It’s the week of Thanksgiving in the US. It’s one day a year we set aside to think about all the things which make us thankful. Indeed, many people on social media do an entire month of gratitude posts. No matter the historical reasons for the holiday or the clear drawbacks of subsequent shopping the day after, I love the idea behind Thanksgiving. I think we need to be grateful every day!
The other day, I went to the grocery store with my kids. We were buying items to fill up for a box to take to our church to give to needy families for the holiday. We were ONLY buying for the box. About half-way through, my daughter wanted cookies. I told her no. She started getting upset and I had to remind her that she has more than enough food. She gets treats probably too frequently. We were here to make this box for the needy and if she couldn’t be grateful then I’d take her home and she wouldn’t get a treat for a week. (Just for total transparency, she would have pitched a holy terror of a fit before we started trying out new medicine for her ADHD. That stuff has made these situations much more typical. All those parenting advice books and articles are actually right when the parts of her brain are speaking to one another.)
The event made me realize that I don’t think I talk with my kids enough about gratitude. It really hit home because it cost $60 to fill up. There were times in my life when $60 was more money than I had for groceries for the full month. There were countless times as a child when I had to rely on food from churches as well as a host of other means of assistance. I wondered about the people who packed those boxes. Did they know what good their food would do? Did they think, maybe, that it was pointless and didn’t make a difference? Did they in frustration think that they pack them every year, month, week and yet people are always asking for more? To whoever those people were all those years ago, or if you’re one donating food now, I want to thank you and tell you to keep it up. You won’t see it. You’ll never even know it. But it DOES make a difference! In those low times in my life, I couldn’t ever imagine having enough so where I could give to others and bless them. However, because other people did give, I had the strength to keep going. My body was nourished and my soul saw the goodness in people. Belief in that goodness has kept my heart afloat long after concerns for food died away. Now, I can give back too.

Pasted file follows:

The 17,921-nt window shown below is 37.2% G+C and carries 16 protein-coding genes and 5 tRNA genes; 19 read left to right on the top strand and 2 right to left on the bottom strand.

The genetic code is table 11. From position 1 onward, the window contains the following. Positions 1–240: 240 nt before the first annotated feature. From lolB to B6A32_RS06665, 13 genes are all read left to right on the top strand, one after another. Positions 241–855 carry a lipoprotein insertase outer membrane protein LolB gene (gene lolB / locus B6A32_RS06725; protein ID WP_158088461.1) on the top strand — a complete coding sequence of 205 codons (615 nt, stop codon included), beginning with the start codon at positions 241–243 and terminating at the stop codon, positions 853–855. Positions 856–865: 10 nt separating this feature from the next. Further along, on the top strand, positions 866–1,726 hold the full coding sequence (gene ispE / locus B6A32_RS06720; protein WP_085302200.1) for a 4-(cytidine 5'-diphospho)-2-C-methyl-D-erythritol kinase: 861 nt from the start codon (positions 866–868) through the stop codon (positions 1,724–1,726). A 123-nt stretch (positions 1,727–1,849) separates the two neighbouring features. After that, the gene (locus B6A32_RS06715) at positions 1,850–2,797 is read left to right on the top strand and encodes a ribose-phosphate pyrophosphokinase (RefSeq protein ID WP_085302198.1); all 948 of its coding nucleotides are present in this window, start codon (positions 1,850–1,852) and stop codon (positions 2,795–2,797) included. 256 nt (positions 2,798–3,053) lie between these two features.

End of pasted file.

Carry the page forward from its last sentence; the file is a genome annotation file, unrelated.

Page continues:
There’s a million things for me to be thankful for, but this year, I’m most thankful that I can give. What are you most thankful for?
PS: If you’re wanting to know how to give to your community this holiday season, I do recommend asking at your church, a United Way, YMCA, the hospital, or schools. There are many other fine charities as well but you’d have to look more into if they have a location near you. Next on our list is Toys for Tots. I anticipate this could be difficult as the kids might not want to donate whatever fun toy we buy and I will NOT be buying them a toy to soften the blow. For them to truly understand the act of giving, I want them to not get something in immediate return. I know if it’s difficult this year, then next time will be smoother. This will be the first time in several years that we haven’t just moved over the holidays!